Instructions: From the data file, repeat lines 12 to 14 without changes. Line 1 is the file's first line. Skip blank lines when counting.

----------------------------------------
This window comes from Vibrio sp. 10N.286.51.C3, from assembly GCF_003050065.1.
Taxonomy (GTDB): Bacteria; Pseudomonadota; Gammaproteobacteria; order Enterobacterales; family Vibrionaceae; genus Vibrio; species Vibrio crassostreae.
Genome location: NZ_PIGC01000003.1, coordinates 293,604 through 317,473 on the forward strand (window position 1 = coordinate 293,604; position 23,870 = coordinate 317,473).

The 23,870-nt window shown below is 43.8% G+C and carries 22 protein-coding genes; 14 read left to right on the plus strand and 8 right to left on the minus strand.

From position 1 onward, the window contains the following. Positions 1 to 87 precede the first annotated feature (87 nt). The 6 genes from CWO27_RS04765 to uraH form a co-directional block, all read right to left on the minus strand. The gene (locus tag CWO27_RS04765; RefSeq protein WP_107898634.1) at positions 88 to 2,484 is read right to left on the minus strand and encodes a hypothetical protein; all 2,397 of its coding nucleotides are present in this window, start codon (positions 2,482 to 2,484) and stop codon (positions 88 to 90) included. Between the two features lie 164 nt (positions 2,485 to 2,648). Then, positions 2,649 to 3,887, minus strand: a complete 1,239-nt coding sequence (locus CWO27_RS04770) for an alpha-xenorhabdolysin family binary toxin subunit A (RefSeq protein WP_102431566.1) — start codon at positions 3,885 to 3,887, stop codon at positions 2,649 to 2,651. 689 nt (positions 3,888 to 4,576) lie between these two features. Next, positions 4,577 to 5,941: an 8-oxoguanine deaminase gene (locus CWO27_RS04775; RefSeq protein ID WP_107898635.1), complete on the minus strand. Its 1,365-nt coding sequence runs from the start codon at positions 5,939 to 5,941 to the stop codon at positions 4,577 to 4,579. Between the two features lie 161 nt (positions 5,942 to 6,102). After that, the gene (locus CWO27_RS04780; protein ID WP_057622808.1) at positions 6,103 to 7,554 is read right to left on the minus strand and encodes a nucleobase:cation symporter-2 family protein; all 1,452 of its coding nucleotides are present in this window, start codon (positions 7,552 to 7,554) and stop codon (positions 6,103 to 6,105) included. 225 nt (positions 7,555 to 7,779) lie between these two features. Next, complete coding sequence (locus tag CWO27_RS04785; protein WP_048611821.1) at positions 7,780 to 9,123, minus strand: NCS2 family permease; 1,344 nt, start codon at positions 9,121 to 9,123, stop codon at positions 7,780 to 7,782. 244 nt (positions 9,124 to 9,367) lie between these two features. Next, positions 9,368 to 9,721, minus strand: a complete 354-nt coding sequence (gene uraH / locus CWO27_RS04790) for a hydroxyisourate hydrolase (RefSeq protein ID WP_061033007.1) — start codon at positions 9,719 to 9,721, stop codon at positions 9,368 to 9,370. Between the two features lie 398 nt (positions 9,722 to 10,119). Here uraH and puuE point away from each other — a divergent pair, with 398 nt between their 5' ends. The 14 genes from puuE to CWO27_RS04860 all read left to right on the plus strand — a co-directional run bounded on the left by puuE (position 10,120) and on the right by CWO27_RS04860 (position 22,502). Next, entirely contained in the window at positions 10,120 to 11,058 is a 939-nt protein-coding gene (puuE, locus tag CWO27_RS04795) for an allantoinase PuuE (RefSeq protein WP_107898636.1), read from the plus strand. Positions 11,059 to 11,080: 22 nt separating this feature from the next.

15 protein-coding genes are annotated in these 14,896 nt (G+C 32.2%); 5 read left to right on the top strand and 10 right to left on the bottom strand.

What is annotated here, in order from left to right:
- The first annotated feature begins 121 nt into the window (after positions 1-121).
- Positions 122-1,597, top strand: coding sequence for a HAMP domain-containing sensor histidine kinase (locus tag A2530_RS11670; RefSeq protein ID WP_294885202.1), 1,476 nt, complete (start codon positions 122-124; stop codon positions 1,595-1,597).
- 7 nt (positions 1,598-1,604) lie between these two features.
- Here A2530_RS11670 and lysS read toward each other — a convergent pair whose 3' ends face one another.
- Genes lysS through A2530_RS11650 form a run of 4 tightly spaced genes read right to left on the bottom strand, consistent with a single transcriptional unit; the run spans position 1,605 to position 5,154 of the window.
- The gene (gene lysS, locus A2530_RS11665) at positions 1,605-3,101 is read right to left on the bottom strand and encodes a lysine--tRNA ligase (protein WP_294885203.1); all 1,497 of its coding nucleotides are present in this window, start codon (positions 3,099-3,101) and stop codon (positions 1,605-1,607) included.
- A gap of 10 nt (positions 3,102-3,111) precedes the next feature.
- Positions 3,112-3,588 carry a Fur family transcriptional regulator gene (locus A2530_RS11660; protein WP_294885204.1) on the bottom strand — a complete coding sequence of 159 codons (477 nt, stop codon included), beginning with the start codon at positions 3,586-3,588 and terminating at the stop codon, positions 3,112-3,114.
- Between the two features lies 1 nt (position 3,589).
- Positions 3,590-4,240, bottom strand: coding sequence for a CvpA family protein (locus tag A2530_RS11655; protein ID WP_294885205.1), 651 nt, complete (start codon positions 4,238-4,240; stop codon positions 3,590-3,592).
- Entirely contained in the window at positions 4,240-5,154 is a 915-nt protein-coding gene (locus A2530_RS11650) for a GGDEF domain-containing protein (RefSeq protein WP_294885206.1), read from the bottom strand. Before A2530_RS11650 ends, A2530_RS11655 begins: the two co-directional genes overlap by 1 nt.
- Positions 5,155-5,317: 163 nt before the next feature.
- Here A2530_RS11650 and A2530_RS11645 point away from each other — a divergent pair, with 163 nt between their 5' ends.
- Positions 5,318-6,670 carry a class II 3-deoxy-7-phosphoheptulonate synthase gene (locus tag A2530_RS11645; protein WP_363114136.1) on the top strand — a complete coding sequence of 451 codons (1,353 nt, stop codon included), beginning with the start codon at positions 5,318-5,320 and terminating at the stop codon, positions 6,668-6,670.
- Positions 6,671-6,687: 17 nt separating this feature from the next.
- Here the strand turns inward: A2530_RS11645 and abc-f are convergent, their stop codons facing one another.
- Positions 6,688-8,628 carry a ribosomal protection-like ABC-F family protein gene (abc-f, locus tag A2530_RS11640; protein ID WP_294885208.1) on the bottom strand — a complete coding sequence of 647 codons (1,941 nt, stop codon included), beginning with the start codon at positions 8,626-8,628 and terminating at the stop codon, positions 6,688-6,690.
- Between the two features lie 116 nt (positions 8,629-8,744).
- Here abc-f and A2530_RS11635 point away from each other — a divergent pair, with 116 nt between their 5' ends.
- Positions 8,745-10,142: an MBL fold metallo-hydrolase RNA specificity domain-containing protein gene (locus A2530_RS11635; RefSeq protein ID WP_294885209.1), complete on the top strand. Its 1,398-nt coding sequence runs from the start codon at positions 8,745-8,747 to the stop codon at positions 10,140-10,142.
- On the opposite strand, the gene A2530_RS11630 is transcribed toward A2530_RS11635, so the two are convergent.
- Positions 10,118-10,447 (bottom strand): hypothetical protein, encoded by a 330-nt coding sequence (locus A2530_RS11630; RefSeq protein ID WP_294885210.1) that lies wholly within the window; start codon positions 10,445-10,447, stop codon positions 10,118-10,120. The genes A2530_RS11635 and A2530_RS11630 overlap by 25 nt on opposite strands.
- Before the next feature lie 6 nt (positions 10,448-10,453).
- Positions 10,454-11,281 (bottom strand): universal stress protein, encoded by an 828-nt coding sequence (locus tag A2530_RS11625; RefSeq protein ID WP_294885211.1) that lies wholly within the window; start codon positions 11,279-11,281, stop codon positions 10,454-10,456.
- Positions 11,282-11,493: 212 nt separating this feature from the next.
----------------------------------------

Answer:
- Genes lysS through A2530_RS11650 form a run of 4 tightly spaced genes read right to left on the bottom strand, consistent with a single transcriptional unit; the run spans position 1,605 to position 5,154 of the window.
- The gene (gene lysS, locus A2530_RS11665) at positions 1,605-3,101 is read right to left on the bottom strand and encodes a lysine--tRNA ligase (protein WP_294885203.1); all 1,497 of its coding nucleotides are present in this window, start codon (positions 3,099-3,101) and stop codon (positions 1,605-1,607) included.
- A gap of 10 nt (positions 3,102-3,111) precedes the next feature.